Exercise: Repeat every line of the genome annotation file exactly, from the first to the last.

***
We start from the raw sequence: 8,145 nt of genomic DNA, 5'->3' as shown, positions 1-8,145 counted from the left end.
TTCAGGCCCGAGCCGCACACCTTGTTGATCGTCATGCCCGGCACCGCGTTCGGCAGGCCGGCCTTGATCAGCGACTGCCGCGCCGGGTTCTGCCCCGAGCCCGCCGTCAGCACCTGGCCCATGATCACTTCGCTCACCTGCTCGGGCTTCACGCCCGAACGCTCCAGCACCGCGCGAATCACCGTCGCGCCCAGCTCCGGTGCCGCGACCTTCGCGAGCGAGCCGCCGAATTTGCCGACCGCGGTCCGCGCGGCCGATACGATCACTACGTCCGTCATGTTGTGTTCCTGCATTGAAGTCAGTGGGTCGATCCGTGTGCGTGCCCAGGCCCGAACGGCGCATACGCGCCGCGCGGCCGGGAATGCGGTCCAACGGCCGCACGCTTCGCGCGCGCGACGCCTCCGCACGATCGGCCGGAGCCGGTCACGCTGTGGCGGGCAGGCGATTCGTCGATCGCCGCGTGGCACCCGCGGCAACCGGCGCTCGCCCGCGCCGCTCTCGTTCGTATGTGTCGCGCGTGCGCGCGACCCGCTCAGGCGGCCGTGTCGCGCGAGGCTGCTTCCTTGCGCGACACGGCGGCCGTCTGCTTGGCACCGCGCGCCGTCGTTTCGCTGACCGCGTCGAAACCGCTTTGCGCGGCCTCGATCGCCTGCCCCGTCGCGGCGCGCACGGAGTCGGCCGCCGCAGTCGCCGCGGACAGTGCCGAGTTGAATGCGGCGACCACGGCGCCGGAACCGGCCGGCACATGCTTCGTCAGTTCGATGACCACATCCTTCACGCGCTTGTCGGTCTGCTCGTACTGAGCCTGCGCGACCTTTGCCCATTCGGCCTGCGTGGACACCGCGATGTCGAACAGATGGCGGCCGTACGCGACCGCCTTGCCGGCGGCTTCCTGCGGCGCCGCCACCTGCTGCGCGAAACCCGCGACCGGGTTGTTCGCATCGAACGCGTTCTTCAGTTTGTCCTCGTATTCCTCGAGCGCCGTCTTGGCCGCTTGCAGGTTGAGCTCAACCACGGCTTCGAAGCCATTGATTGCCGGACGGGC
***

We start from the raw sequence: 8,145 nt of genomic DNA, 5'->3' as shown, positions 1-8,145 counted from the left end.
TTCAGGCCCGAGCCGCACACCTTGTTGATCGTCATGCCCGGCACCGCGTTCGGCAGGCCGGCCTTGATCAGCGACTGCCGCGCCGGGTTCTGCCCCGAGCCCGCCGTCAGCACCTGGCCCATGATCACTTCGCTCACCTGCTCGGGCTTCACGCCCGAACGCTCCAGCACCGCGCGAATCACCGTCGCGCCCAGCTCCGGTGCCGCGACCTTCGCGAGCGAGCCGCCGAATTTGCCGACCGCGGTCCGCGCGGCCGATACGATCACTACGTCCGTCATGTTGTGTTCCTGCATTGAAGTCAGTGGGTCGATCCGTGTGCGTGCCCAGGCCCGAACGGCGCATACGCGCCGCGCGGCCGGGAATGCGGTCCAACGGCCGCACGCTTCGCGCGCGCGACGCCTCCGCACGATCGGCCGGAGCCGGTCACGCTGTGGCGGGCAGGCGATTCGTCGATCGCCGCGTGGCACCCGCGGCAACCGGCGCTCGCCCGCGCCGCTCTCGTTCGTATGTGTCGCGCGTGCGCGCGACCCGCTCAGGCGGCCGTGTCGCGCGAGGCTGCTTCCTTGCGCGACACGGCGGCCGTCTGCTTGGCACCGCGCGCCGTCGTTTCGCTGACCGCGTCGAAACCGCTTTGCGCGGCCTCGATCGCCTGCCCCGTCGCGGCGCGCACGGAGTCGGCCGCCGCAGTCGCCGCGGACAGTGCCGAGTTGAATGCGGCGACCACGGCGCCGGAACCGGCCGGCACATGCTTCGTCAGTTCGATGACCACATCCTTCACGCGCTTGTCGGTCTGCTCGTACTGAGCCTGCGCGACCTTTGCCCATTCGGCCTGCGTGGACACCGCGATGTCGAACAGATGGCGGCCGTACGCGACCGCCTTGCCGGCGGCTTCCTGCGGCGCCGCCACCTGCTGCGCGAAACCCGCGACCGGGTTGTTCGCATCGAACGCGTTCTTCAGTTTGTCCTCGTATTCCTCGAGCGCCGTCTTGGCCGCTTGCAGGTTGAGCTCAACCACGGCTTCGAAGCCATTGATTGCCGGACGGGC